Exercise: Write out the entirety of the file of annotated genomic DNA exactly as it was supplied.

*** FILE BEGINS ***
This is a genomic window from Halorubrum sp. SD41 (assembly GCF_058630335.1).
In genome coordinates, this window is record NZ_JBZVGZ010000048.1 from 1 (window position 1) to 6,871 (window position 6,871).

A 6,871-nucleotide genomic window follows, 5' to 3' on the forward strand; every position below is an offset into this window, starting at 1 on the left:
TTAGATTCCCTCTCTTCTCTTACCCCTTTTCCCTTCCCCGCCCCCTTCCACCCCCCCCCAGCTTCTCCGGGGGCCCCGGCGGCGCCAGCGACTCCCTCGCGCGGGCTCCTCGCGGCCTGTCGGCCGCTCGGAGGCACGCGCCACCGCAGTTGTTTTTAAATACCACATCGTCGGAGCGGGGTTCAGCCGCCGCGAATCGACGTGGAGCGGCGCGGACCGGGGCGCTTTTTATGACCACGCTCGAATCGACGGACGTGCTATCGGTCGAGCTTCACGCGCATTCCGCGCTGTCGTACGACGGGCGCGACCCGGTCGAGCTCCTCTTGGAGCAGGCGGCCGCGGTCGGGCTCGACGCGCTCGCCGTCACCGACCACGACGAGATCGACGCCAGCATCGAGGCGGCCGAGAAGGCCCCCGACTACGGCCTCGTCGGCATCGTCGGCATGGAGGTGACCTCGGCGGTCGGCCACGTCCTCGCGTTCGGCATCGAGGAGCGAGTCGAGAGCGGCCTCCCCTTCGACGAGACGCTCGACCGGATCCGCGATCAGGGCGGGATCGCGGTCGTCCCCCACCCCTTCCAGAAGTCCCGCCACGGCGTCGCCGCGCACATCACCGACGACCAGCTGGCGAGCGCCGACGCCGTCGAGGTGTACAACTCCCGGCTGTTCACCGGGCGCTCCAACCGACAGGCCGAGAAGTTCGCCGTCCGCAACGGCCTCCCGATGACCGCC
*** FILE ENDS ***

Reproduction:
This is a genomic window from Halorubrum sp. SD41 (assembly GCF_058630335.1).
In genome coordinates, this window is record NZ_JBZVGZ010000048.1 from 1 (window position 1) to 6,871 (window position 6,871).

A 6,871-nucleotide genomic window follows, 5' to 3' on the forward strand; every position below is an offset into this window, starting at 1 on the left:
TTAGATTCCCTCTCTTCTCTTACCCCTTTTCCCTTCCCCGCCCCCTTCCACCCCCCCCCAGCTTCTCCGGGGGCCCCGGCGGCGCCAGCGACTCCCTCGCGCGGGCTCCTCGCGGCCTGTCGGCCGCTCGGAGGCACGCGCCACCGCAGTTGTTTTTAAATACCACATCGTCGGAGCGGGGTTCAGCCGCCGCGAATCGACGTGGAGCGGCGCGGACCGGGGCGCTTTTTATGACCACGCTCGAATCGACGGACGTGCTATCGGTCGAGCTTCACGCGCATTCCGCGCTGTCGTACGACGGGCGCGACCCGGTCGAGCTCCTCTTGGAGCAGGCGGCCGCGGTCGGGCTCGACGCGCTCGCCGTCACCGACCACGACGAGATCGACGCCAGCATCGAGGCGGCCGAGAAGGCCCCCGACTACGGCCTCGTCGGCATCGTCGGCATGGAGGTGACCTCGGCGGTCGGCCACGTCCTCGCGTTCGGCATCGAGGAGCGAGTCGAGAGCGGCCTCCCCTTCGACGAGACGCTCGACCGGATCCGCGATCAGGGCGGGATCGCGGTCGTCCCCCACCCCTTCCAGAAGTCCCGCCACGGCGTCGCCGCGCACATCACCGACGACCAGCTGGCGAGCGCCGACGCCGTCGAGGTGTACAACTCCCGGCTGTTCACCGGGCGCTCCAACCGACAGGCCGAGAAGTTCGCCGTCCGCAACGGCCTCCCGATGACCGCC